5. Repo! The Genetic Opera (2008)
Director: Darren Lynn Bousman
Cast: Alexa Vega, Anthony Head, Terrance Zdunich, Sarah Brightman
Why I love it: I see this movie as the Rocky Horror Picture Show of the new generation. I hear there are people dressing up in character and acting the film out and singing with it with live audiences. The concept: in the future, a biotech company, GeneCo, supplies organs for transplants when organ failure is at an uncommon high. Afterwards, people become "addicted to the knife" and have several surgeries as fashion statements. Because the organs being transpanted are available through financing, a repoman can come and take the organs back (thus killing people gruesomely) if you don't pay. Despite the fact Paris Hilton is in the movie, it is amazingly good. Plus, Paris' face falls makes it more bearable. ;)

4. Monty Python and the Holy Grail (1975)
Directors: Terry Gilliam, Terry Jones
Cast: Graham Chapman, John Cleese, Eric Idle, Terry Jones
Why I love it: Because it is made of much awesome. So much awesome, mind you, that I quote it constantly without realizing it. Lancelot's murderous rampage to the severity of the French taunting, to Galahad's...ahem...great peril at the Castle Anthrax to the Bridge of Death, if I ever want to just spend a few hours laughing, I watch this movie. It is satire and silliness at its best.

3. Interview with the Vampire (1994)
Director: Neil Jordan
Cast: Tom Cruise, Brad Pitt, Antonio Banderas
Why I love it: Well, when reading the book Brad's Louis looks more like Armand in my mind and vice versa, but I will not argue too strongly as Armand in the books bores me to tears, and I would hate to only have Brad to look at in one part of the film. However, the thing that truly makes this movie work for me is Tom Cruise as Lestat. I love Lestat in the books. Love him. Interview is told from Louis' POV, which makes Lestat come off in a really bad light. Despite all this, as much as I am not a Tom Cruise fan, no one else will ever be able to capture this character the way he has. He has truly immortalized the role as his. I do like Stewart Townsend,  but Queen of the Damned pained me. He was a hot vampire, but he was no Lestat. This film is beautiful, tragic, and horrifying.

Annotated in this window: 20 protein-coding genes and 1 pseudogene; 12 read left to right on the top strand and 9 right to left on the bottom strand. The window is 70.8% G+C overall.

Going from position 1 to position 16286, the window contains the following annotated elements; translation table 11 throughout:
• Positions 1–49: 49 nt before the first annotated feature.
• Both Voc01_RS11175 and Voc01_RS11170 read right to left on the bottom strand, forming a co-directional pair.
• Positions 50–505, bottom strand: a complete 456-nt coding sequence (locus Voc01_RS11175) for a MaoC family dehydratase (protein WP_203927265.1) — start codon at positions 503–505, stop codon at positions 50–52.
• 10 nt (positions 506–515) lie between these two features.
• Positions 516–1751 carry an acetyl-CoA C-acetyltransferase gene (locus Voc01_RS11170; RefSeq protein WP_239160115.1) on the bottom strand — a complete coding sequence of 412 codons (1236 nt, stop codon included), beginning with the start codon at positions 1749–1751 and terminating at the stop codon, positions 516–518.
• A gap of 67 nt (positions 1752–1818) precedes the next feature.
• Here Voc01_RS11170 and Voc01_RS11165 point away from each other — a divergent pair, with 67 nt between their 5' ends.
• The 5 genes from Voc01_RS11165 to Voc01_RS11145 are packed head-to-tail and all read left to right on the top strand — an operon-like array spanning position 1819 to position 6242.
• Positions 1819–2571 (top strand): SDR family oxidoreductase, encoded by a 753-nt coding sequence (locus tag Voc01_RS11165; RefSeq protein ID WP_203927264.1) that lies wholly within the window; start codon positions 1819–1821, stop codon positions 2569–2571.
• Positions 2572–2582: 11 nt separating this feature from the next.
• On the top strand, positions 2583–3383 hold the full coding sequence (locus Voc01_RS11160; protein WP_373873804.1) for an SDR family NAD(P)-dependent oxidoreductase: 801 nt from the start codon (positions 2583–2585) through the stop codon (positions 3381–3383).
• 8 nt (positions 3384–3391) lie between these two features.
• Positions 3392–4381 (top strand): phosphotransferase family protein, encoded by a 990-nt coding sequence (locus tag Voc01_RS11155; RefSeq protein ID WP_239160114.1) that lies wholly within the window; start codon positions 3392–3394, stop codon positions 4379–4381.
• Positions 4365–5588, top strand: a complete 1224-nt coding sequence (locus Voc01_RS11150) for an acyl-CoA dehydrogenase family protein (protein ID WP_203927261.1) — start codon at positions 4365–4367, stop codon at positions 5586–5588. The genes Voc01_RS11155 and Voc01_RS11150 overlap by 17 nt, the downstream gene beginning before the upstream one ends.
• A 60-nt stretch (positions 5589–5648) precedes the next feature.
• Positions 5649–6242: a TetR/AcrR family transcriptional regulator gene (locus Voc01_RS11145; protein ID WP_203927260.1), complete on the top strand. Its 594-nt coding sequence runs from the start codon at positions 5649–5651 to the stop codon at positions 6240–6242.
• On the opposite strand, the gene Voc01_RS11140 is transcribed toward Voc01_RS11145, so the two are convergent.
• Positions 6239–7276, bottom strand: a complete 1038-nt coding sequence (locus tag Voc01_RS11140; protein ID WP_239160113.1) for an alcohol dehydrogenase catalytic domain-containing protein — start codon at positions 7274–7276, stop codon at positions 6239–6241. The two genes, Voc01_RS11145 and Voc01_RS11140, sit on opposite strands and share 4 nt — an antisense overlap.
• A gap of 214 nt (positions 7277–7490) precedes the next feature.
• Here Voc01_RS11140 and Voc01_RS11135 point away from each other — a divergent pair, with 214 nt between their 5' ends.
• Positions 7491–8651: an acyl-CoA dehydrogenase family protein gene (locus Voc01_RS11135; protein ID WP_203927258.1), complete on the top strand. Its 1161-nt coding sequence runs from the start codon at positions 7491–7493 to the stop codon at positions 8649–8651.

2. Pride & Prejudice (2005)
Director: Joe Wright
Cast: Kiera Knightly, Matthew MacFadyen
Why I love it: One of the ultimate love stories ever told, the beauty of the film and the characters make you fall in love with it. Please, marry me Mr. Darcy! I want one! Other than Donald Sutherland's lack of accent, I can't find a single thing about this movie I can complain about. Maybe it is because I am a sappy girl, but I just adore this film. I never read any Jane Austin in school, which is surprising being an English Literature major, but after seeing the movie I had to buy the book. I didn't read it until recently, and I really enjoyed it.
1. The Phantom of the Opera (2004)
Director: Joel Schumacher
Cast: Gerard Butler, Emmy Rossum, Patrick Wilson
Why I love it: It's one of my favorite stories. The Leroux novel, the play, the retelling by Susan Kay... I have always told people that a book or movie never really moves me unless it can make me cry. It is easier to cry to a film than it is to a book. The character of Erik (the Phantom) has always broken my heart. He's seen as an antagonist in most versions of the story, this one included. Susan Kay makes him the protagonist, and any time you view his situation from his side, it is hard not to wish Christine would have kicked Raoul to the curb and frolicked down to the Phantom's lair beneath the Paris Opera House. But the story is a tragedy, and you can't have tragedy if it ends the way you want. The thing that I do have to mention about this adaptation is they make Raoul less of a wuss in this one. He jumps onto a horse and rides bareback to the cemetery to tango with the Phantom. It's a far cry from Raoul of the Leroux novel cowering in the torture chamber wanting to blow his brains out rather than keep fighting to get to Christine. But...he still doesn't believe Christine when she begs him to take her away after the Il Muto production and look what happens because of it. Men, they never listen! :P
That's it, folks. But if you were wondering which films were sadly just short of making the cut, they include (in no particular order): Shaun of the Dead, Bridget Jones' Diary, Sleepy Hollow, Halloween (1978), and The Amityville Horror (1979)


Ricki Jill Treleaven said...

Great list, VIctoria! Two would make mine: Rear Window and Pride and Prejudice. Super post!

Victoria said...

I *heart* those movies, Jill. I might have to watch one later. hehe